British Water members not keen on water nationalisation
Companies across the water supply chain believe that the Labour Party's plan to nationalise English water companies would negatively impact their businesses as well as customers, according to a survey by British Water.
On overall impact on the supply chain, 78% of the British Water members surveyed said they believed future investment would be reduced or significantly reduced, while 14% believed it would increase. Sixty-four per cent said they believed the number of people employed in the supply chain would be reduced.
A similar number, 66%, believe that standards of service would be reduced or significantly reduced, but only 39% believe that water quality at the tap would be reduced. Some 40% of British Water’s 200+ member companies responded, with some 55% saying they believed their business’ turnover and profitability would be reduced or significantly reduced.
One respondent said: “I think there would be a lack of investment followed by a deterioration in assets and environmental performance. I think that drinking water standards would be maintained by hook or by crook.” Another said it would be useful to consider other models such as not-for-profit DÅµr Cymru Welsh Water.
Shadow chancellor of the exchequer, John McDonnell unveiled the Labour Party’s intention to bring the UK’s privatised water companies in England and Wales back into public ownership in a conference speech in September 2018. He said that the renationalised industry would be run by local councils, workers and customers under a new ownership model.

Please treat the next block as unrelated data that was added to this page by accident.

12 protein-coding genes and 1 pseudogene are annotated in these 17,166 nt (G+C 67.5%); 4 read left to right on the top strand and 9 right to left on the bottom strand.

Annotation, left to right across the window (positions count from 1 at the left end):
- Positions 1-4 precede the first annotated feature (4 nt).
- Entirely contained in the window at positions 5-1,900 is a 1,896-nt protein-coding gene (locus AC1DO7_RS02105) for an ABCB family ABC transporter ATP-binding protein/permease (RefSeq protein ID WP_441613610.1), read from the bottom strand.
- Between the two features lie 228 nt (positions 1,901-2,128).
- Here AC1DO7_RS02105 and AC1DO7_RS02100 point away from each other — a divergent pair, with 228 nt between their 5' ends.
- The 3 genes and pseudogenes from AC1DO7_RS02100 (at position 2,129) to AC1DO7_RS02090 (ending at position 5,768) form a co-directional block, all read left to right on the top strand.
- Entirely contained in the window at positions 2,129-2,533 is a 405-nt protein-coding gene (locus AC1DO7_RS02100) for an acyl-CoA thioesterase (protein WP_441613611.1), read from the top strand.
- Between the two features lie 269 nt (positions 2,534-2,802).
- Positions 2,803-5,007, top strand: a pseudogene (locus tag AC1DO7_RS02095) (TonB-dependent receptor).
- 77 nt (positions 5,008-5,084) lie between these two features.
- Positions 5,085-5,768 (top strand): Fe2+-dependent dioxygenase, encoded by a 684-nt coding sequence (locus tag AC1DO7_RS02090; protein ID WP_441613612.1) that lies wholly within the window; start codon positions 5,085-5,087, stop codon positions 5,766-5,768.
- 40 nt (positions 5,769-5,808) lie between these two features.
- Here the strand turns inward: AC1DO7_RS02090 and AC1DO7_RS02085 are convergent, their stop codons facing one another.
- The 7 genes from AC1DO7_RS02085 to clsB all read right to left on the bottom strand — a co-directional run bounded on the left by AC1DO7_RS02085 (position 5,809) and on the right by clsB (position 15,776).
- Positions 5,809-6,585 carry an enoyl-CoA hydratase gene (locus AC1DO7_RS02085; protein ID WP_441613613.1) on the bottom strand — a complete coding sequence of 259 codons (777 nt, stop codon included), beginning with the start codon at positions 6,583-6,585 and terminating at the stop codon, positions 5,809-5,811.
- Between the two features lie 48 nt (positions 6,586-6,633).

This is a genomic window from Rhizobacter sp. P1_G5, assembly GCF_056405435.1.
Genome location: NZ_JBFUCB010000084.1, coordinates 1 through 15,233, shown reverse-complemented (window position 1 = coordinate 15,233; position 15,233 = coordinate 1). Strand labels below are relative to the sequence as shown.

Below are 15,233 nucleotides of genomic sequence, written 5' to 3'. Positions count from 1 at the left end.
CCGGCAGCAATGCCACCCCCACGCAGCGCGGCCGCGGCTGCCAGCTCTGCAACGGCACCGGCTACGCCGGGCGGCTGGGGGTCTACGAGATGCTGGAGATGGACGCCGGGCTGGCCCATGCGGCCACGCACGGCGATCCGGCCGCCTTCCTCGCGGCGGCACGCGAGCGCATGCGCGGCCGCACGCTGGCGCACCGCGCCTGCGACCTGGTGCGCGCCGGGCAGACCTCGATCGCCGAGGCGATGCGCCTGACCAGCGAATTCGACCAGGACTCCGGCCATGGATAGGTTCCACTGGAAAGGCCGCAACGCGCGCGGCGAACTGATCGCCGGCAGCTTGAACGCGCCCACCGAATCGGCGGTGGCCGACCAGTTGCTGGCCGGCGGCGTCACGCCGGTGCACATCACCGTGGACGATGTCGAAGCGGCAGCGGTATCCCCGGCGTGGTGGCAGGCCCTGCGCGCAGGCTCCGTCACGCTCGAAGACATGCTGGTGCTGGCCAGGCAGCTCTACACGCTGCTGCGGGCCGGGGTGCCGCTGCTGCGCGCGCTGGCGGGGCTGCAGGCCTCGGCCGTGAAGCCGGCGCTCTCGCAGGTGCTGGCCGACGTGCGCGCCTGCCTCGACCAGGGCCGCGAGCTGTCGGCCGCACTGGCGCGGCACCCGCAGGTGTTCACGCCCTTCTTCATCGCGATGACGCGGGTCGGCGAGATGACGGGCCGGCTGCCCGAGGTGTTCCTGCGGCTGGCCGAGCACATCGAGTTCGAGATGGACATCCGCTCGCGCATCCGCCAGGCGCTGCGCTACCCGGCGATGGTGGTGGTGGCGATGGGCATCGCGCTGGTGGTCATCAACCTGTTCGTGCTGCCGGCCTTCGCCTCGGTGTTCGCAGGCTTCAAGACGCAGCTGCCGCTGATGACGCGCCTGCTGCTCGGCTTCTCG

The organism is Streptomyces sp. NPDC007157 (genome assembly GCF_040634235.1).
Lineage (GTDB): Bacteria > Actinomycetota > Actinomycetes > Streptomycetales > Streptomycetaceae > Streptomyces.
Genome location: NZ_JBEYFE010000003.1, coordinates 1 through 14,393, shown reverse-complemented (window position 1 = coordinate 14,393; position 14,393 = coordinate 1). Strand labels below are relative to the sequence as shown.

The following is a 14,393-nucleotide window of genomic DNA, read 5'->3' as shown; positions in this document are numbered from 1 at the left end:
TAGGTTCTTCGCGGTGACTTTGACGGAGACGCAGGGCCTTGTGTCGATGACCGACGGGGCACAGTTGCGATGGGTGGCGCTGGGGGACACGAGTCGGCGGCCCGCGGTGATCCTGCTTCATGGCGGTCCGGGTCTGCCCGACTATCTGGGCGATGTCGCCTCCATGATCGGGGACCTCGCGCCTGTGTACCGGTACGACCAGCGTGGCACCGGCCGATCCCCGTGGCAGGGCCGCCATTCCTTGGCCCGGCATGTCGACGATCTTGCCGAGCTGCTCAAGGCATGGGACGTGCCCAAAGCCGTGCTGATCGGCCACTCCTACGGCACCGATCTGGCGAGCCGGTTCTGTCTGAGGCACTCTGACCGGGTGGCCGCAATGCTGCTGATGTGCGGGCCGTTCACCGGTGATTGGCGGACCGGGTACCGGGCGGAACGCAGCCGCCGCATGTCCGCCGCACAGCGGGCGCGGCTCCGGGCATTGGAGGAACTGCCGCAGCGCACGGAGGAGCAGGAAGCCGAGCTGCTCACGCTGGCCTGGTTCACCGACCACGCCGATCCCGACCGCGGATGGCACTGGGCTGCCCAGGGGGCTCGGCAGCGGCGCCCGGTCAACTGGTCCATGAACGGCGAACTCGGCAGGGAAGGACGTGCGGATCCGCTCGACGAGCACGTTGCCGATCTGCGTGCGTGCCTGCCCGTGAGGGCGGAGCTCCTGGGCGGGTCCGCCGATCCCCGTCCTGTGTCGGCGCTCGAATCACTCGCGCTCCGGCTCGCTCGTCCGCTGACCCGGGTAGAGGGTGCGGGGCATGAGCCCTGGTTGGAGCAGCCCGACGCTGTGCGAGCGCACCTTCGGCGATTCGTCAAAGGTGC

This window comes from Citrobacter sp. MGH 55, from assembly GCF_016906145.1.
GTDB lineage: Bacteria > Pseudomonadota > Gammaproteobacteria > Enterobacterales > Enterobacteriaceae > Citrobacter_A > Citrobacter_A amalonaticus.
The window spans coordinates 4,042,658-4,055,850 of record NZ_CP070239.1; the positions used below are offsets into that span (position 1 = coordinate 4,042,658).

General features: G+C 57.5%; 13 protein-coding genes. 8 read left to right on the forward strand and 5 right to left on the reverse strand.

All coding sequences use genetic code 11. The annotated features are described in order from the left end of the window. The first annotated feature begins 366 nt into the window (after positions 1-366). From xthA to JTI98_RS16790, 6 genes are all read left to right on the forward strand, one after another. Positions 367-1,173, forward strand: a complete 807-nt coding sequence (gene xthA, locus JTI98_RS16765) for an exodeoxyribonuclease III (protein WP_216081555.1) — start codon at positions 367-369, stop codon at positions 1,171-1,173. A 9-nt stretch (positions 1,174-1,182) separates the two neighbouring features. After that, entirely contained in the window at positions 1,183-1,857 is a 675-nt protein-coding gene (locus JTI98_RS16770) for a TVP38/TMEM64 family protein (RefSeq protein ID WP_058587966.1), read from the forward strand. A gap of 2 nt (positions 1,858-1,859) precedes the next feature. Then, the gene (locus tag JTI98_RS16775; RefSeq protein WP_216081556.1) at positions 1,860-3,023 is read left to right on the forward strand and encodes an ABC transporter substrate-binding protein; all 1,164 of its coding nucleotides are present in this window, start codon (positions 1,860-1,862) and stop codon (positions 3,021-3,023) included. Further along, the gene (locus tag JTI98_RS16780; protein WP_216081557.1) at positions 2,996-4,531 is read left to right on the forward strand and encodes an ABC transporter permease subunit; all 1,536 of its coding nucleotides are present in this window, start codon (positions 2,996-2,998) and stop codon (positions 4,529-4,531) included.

British Water UK director Paul Mullord said: “Changes in the ownership structure of the water industry would inevitably have an impact on British Water members. The risk coming from renationalisation is that levels of investment would fall, reducing opportunities for the supply chain, especially small and medium-sized enterprises, and potentially impacting on levels of service for customers.
“While less than 40% believe water quality into people’s homes would be affected, a majority of our members have expressed concern about the impact on their businesses, jobs and levels of investment.”
Of the 40% of British Water member companies that responded, 37% were consultants, 30% were contractors, 29% were manufacturers and suppliers, and 4% were water utilities.
- British Water “encouraged” by utility survey results British Water says it is encouraged by the results of its latest water company performance survey, but that improvements... Read More >
- Speakers inspire Women in Water campaign Delegates to the second Women in Water conference organised by British Water have embraced the trade association's... Read More >
- Keep focused amid uncertainty, British Water chair tells sector British Water chairman Chris Loughlin has told members that they need to stay focused on the delivery of outstanding... Read More >
- Reaching net carbon zero In summer 2019, the water industry committed to reach net carbon zero by 2030. This is a very ambitious aim and... Read More >
- Meeting AMP7 leakage targets Damian Crawford, head of smart networks & leakage at Stantec, discusses how becoming data-rich and knowledge-smart can... Read More >
- Rewarding excellence WWT content director Alec Peachey looks ahead to next year's Water Industry Awards. Read More >
- Delivering a smart network Tom Mills, senior director UK&I at Sensus, examines what a smart water network really means - and how to get there. Read More >
- A watershed moment for the water industry? Tessa Harding, director of water at Thomson Environmental Consultants, discusses the government's Environment Bill. Read More >